I’ve been a Nikon user for over 20 years now, 35mm SLRs, digital SLRs and compacts and even an Advanced Photo System (APS) compact (the tiny Nuvis mini i) have all passed through my hands but I always hankered after one of the ‘single digit’ professional models…
I eventually splashed the cash a couple of years ago when a clean and tidy F3HP turned up on the secondhand shelf at Harrison Cameras in Sheffield for a very reasonable sum.
Nikon F3HP + Nikkor 50mm f/1.8
Introduced in March 1980 the F3 amazingly continued to be produced after it was superseded by the F4 in 1988 and the F5 in 1996 with Nikon finally announcing that production had ceased as late as 2001!
The F3 was the first of a number of Nikon models to be designed by Italian Giorgetto Giugiaro (better known for his many automotive designs including the first Volkswagen Golf and the legendary DeLorean DMC-12) and was also the first to feature the now well-known Nikon signature red stripe on the handgrip…
With interchangeable viewfinders, focusing screens and a wide range of dedicated accessories, including the high-speed MD-4 motor drive, the F3 is still a precision tool capable of handling any photographic situation… So far I’ve managed to resist the battery hungry MD-4 but have added the DW-3 waist level finder and a Type G2 focusing screen to my bag.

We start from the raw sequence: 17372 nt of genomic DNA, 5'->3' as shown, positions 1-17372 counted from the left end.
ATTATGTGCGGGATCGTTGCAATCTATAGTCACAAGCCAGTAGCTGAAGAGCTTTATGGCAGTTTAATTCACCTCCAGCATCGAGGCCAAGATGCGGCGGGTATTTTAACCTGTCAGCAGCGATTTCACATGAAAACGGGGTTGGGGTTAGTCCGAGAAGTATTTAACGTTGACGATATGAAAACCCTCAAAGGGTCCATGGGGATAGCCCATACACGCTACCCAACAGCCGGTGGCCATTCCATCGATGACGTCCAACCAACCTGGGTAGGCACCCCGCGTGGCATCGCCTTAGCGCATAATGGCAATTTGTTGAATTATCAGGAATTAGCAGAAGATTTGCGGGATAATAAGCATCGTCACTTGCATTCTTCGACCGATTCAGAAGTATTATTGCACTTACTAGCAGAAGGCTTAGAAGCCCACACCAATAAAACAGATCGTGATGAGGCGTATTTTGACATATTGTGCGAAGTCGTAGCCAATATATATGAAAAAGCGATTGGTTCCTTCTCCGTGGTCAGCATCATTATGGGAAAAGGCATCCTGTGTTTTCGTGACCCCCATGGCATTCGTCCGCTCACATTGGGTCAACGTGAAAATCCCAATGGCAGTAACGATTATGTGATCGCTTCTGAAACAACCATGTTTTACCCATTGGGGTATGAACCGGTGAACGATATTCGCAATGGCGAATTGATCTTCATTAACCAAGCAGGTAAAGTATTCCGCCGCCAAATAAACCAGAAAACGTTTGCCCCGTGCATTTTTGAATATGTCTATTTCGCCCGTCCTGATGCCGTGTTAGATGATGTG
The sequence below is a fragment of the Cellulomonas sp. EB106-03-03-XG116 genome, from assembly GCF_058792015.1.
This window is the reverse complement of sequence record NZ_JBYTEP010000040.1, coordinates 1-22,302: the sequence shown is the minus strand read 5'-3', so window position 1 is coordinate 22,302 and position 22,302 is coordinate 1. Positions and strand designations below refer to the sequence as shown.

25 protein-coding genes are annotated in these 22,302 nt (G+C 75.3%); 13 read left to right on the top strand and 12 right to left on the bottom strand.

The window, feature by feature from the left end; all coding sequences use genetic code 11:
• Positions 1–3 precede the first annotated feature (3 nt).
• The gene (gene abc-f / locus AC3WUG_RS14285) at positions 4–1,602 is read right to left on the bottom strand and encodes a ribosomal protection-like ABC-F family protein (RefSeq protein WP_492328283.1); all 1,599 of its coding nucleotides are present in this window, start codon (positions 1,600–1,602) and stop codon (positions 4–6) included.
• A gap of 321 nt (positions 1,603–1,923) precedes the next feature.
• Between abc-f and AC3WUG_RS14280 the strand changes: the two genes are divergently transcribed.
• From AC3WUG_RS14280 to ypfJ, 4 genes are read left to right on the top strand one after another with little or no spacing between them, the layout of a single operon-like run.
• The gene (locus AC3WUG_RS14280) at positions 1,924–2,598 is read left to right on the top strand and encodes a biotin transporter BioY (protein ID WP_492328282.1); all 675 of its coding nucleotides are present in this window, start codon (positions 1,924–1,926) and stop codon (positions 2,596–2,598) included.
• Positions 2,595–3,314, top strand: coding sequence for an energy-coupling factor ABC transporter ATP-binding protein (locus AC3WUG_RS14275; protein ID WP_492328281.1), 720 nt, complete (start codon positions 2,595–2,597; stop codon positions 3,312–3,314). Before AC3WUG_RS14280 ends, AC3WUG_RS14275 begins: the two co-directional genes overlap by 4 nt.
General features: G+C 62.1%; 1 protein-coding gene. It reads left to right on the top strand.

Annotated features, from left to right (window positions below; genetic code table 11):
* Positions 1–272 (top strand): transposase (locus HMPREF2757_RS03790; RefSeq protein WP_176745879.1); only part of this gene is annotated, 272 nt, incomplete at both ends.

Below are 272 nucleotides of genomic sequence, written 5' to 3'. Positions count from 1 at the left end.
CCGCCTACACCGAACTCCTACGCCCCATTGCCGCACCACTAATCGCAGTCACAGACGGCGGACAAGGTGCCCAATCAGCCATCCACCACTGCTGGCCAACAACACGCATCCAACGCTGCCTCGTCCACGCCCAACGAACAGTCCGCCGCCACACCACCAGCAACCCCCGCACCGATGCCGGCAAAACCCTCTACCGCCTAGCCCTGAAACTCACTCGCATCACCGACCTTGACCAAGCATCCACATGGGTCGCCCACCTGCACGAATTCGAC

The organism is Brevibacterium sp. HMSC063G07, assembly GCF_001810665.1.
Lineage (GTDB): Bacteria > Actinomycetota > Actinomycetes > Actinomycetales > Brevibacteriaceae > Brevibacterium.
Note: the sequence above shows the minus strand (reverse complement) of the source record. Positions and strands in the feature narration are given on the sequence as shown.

Over the years I’ve been fortunate enough to accumulate a number of manual focus Nikkor lenses ranging from the 28mm f/2.8 Series E up to the 200mm f/4 and now the Zoom-Nikkor 80~200 f/4.5 that I picked up at an auction last week. Every single Nikon lens in my collection, even those dating from the 1960s and the more recent autofocus AF-D models can be used with the F3, it really is an incredibly versatile piece of kit!
It’s not all beer and skittles with the F3 though… The viewfinder display is poor, just a tiny LCD to indicate shutter speed and exposure information. In good light the aperture in use is visible in the equally tiny ADR (Aperture Direct Readout) window, in poor light it can be difficult to see any information at all.
‘Poor’ viewfinder display
(I fitted the DW-3 waist-level finder in place of the DE-3 high-eyepoint finder to take the above shot with my iPhone… The display is actually much easier to see like this, the DW-3 doesn’t cast a shadow over the aperture ring like the DE-3 does…)
‘Less than ideal’ accessory shoe
In aperture priority mode, dialing in exposure compensation is a job for two hands and the accessory shoe surrounding the film rewind crank is certainly less than ideal… Overall though, using the F3 is an enjoyable experience and it’s a camera that I can’t ever see me parting company with…